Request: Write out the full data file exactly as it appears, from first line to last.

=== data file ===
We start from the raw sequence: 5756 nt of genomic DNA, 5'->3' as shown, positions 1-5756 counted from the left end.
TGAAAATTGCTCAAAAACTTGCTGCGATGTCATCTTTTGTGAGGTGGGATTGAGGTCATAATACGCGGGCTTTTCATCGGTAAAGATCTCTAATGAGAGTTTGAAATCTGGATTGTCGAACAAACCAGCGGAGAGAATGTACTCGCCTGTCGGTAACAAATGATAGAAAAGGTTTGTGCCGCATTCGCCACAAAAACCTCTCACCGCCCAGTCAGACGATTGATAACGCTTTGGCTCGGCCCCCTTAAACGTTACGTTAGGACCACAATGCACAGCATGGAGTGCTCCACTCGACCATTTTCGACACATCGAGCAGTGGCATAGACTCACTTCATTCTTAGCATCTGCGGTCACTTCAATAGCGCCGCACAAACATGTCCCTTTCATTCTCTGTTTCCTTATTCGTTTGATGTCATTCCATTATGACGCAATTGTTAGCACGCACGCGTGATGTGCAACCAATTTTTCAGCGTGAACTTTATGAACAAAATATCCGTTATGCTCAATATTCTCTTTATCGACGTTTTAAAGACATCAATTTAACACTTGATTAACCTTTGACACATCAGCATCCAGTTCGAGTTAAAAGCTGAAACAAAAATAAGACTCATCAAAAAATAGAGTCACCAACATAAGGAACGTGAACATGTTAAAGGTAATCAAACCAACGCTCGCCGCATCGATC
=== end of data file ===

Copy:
We start from the raw sequence: 5756 nt of genomic DNA, 5'->3' as shown, positions 1-5756 counted from the left end.
TGAAAATTGCTCAAAAACTTGCTGCGATGTCATCTTTTGTGAGGTGGGATTGAGGTCATAATACGCGGGCTTTTCATCGGTAAAGATCTCTAATGAGAGTTTGAAATCTGGATTGTCGAACAAACCAGCGGAGAGAATGTACTCGCCTGTCGGTAACAAATGATAGAAAAGGTTTGTGCCGCATTCGCCACAAAAACCTCTCACCGCCCAGTCAGACGATTGATAACGCTTTGGCTCGGCCCCCTTAAACGTTACGTTAGGACCACAATGCACAGCATGGAGTGCTCCACTCGACCATTTTCGACACATCGAGCAGTGGCATAGACTCACTTCATTCTTAGCATCTGCGGTCACTTCAATAGCGCCGCACAAACATGTCCCTTTCATTCTCTGTTTCCTTATTCGTTTGATGTCATTCCATTATGACGCAATTGTTAGCACGCACGCGTGATGTGCAACCAATTTTTCAGCGTGAACTTTATGAACAAAATATCCGTTATGCTCAATATTCTCTTTATCGACGTTTTAAAGACATCAATTTAACACTTGATTAACCTTTGACACATCAGCATCCAGTTCGAGTTAAAAGCTGAAACAAAAATAAGACTCATCAAAAAATAGAGTCACCAACATAAGGAACGTGAACATGTTAAAGGTAATCAAACCAACGCTCGCCGCATCGATC